Sing It Louder: Harassment Does Not Help Anyone's Career

by Maddy Myers

This past September, I wrote a long response to a friend about the idea that sharing stories about the harassment of marginalized people will help them, or their careers, in some way.

I do understand how the visibility of a harassment campaign like Gamergate does help naive people become more aware of internet harassment and how it works. But that isn't the same as saying it helped the people who've been harassed.

My internet buddy and fellow musician Mako Fury decided to turn my response into a beat poem with drums, and I added some keytar melodies into the track as well. This is the song we made, embedded below. You can also read the text of the response underneath that.


I get why this is such a popular framing of GG because it makes people feel good to think about it in those terms, as though the visibility of the widespread harassment of women has somehow aided those women (or ANY women), and shows some evidence of how much progress has been made, etc. I'm just not sure that's demonstrably true.

I think that the visibility of GG has definitely made men (and women who are in power) feel good about themselves ("wow, thank goodness i'm not THAT bad / thank goodness I'm safe and work at a company that is somehow 'good' in comparison to the incredibly low bar set by this bullshit"), but in terms of actual demonstrable efforts to help women in tech/games ... ? I've seen very little, other than efforts done by the women who've been targeted (e.g. Zoe's crash override program, Leigh's "but what can be done" guide, etc). Much of those efforts have been ignored by folks who don't actively need them. Institutions that could do more to protect marginalized people ... are doing nothing.

For example, those wishy-washy words from Twitter and Reddit (and, this past week, Google) about getting rid of hate speech on their services ... Every report I've filed hasn't gone through. I've filed multiple reports this year with Twitter and Reddit and received absolutely nothing but "this doesn't count as harassment according to us." You'd be shocked (unless you've gone through this yourself) to see what "doesn't count" according to them: slurs, threats on my life, etc.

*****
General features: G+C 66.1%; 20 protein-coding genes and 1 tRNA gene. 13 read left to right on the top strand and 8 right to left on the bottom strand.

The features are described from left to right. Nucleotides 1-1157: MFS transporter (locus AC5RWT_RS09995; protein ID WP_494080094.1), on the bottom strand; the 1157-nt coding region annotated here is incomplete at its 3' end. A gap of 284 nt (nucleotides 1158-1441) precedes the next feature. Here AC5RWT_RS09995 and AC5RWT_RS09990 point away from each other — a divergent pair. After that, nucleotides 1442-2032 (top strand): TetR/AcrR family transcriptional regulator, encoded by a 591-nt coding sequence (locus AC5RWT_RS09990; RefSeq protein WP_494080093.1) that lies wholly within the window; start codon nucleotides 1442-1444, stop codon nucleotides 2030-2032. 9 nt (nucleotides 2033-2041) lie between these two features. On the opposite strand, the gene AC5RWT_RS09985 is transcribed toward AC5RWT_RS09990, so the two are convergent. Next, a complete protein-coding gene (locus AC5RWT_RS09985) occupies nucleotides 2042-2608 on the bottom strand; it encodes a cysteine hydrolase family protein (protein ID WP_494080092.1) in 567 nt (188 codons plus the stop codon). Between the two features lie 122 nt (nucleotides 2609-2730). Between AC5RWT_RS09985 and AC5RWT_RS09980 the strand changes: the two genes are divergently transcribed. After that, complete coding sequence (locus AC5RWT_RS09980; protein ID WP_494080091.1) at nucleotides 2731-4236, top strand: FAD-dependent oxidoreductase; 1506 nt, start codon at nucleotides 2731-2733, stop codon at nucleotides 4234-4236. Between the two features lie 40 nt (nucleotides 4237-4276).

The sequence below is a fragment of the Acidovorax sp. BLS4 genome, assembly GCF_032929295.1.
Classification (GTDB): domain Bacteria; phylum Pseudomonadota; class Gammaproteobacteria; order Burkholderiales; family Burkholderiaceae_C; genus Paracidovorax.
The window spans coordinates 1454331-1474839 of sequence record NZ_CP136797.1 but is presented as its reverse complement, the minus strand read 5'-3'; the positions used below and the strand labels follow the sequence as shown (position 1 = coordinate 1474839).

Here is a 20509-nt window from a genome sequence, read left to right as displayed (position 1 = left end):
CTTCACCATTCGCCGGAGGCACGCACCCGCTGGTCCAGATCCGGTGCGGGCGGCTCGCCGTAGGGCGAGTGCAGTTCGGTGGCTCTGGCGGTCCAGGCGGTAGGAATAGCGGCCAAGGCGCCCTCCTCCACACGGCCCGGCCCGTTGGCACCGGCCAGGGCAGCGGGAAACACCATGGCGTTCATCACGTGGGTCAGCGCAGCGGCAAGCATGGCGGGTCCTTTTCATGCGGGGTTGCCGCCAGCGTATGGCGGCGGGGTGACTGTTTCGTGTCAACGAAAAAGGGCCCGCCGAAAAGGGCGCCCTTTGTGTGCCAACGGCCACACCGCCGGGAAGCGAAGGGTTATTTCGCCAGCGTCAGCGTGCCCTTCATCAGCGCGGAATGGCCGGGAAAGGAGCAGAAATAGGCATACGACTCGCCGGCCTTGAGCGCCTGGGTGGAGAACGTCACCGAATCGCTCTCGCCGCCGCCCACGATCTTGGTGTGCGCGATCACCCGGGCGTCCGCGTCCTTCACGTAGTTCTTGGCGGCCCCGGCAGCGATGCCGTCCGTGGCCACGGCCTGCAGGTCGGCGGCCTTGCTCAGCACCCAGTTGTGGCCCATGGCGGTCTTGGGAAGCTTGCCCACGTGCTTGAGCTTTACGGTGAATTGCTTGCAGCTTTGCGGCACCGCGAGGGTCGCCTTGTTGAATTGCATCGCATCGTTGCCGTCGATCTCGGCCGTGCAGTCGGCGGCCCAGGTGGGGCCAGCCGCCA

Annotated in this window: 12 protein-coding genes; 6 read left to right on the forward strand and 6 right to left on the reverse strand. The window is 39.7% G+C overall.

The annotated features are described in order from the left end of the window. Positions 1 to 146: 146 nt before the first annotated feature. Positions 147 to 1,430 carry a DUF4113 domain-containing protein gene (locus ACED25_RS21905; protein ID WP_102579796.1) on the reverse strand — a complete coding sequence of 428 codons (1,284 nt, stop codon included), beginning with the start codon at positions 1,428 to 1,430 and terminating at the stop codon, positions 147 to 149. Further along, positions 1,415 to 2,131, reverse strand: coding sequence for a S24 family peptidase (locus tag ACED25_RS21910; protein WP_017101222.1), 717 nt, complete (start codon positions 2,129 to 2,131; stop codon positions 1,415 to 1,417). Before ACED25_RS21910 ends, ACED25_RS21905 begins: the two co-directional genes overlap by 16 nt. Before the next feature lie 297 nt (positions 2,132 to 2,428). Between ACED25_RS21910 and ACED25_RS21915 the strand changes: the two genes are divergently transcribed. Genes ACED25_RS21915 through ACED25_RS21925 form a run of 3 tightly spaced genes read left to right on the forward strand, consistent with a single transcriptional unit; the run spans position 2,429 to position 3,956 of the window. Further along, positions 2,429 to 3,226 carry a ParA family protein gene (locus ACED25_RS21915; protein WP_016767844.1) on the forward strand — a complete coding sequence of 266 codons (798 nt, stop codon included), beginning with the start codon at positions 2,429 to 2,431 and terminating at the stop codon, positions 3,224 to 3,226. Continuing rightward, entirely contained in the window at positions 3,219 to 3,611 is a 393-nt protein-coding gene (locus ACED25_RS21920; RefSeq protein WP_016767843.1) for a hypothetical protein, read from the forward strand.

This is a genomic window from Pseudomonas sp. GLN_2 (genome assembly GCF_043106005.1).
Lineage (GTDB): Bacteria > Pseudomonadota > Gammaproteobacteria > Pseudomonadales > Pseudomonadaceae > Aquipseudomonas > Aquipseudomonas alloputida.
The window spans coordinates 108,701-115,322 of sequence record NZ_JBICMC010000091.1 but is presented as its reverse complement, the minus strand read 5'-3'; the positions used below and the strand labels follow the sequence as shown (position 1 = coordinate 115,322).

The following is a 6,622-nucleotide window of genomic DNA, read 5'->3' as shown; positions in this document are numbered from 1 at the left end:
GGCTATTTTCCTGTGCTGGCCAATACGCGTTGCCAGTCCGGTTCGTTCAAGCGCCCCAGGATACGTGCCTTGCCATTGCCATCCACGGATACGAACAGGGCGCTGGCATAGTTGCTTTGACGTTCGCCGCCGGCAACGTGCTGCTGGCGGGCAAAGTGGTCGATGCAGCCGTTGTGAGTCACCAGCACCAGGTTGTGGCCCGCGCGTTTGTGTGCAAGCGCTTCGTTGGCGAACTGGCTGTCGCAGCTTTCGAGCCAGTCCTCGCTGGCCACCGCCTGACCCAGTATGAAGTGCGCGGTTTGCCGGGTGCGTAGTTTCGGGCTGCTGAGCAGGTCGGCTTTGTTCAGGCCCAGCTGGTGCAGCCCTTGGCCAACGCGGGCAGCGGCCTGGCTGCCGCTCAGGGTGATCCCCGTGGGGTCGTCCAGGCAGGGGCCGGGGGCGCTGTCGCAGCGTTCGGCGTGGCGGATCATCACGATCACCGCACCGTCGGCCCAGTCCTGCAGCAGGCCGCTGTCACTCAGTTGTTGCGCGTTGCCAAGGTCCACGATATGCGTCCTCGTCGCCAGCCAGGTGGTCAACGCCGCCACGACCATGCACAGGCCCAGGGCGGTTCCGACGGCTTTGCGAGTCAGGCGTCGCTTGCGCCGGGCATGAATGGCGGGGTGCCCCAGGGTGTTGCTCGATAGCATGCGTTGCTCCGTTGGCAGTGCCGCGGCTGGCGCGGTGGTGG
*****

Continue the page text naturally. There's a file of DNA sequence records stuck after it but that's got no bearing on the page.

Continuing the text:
Movements like GG and its ilk have encouraged a lot of women to either quit, or become martyrs, or go dark and say nothing. I think all of those options are really bad ones. The third one is the "best" option in terms of career advancement, so that's what a lot of women do, which is why outsiders find it so "shocking" when they learn how bad it truly is. (Some people might think "martyr" is the best option for career advancement; it is not. There's a plateau.) Even now, those are the three options that women are having to choose, day to day, moment to moment. It's not over, and it's also not new.

I read the report from the UN about cyber harassment, and, sure, I think it's *nice* that we're finally discussing legislation against cyber crime. As it stands now, it seems to me like people can type basically what-the-fuck-ever on the internet and it'll never matter, neither to the cops nor to the services who host those threats. I think that will change eventually, and that in the future we'll look back on this time with shock and horror. But that change will happen on the backs of people who are already suffering NOW. And for the moment, we still live in a country where the laws we supposedly have in place to protect victims of abuse aren't respected -- even the laws based on "in person" threats (restraining orders are a joke; violations seem to result in little more than a wrist-slap at best). Also, tons of marginalized people don't and can't trust the cops, so relying on legislation isn't going to help them feel safe anyway.

The only thing that needs to change is everything.

What GG showed me is that people are more interested in discussing how much progress we've all supposedly made than considering how bad it has already been this entire time. I got my first death threats in 2010 over an utterly bland Feminism-101 opinion that I had. Only five years later, I'm somehow considered a "veteran," because the burn-out rate is so short in games that people don't even REMEMBER that this shit happened in 2010, 2011, 2012.

The problem isn't really that people don't remember, though. Nor is the problem that they don't care. I think people do care; they're just clueless, and they want to feel good about themselves, and thinking about systemic oppression makes people feel uncomfortable and helpless and bad so they just DON'T think about it. Some people can't escape it, though. And it's easier to say that "things are getting better" without really considering who's doing the work to MAKE it better, or how much they're going through in order to achieve that. It's "getting better" because of those invisible labors. And almost no one is actually helping anyone with those labors at all. That's pretty fucked up.